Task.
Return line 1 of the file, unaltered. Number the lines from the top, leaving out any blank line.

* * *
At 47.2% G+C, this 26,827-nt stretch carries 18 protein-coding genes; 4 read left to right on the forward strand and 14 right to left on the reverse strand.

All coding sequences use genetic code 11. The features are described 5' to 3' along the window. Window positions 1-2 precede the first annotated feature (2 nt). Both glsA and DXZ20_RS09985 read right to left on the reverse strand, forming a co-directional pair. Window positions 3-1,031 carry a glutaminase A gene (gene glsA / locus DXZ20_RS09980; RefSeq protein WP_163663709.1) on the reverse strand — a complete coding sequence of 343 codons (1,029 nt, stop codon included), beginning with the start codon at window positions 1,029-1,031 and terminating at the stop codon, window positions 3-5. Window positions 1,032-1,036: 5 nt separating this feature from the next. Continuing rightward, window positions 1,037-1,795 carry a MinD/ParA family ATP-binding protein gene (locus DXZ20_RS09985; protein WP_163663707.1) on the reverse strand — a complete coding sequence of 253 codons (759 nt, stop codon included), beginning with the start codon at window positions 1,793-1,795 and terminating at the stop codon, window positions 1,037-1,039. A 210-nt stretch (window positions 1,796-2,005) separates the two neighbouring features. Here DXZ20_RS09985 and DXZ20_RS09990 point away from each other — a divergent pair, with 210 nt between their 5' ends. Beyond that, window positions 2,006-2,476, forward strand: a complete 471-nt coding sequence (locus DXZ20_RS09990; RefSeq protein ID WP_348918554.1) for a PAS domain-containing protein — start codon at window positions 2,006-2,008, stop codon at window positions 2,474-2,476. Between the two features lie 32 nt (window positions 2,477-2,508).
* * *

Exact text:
At 47.2% G+C, this 26,827-nt stretch carries 18 protein-coding genes; 4 read left to right on the forward strand and 14 right to left on the reverse strand.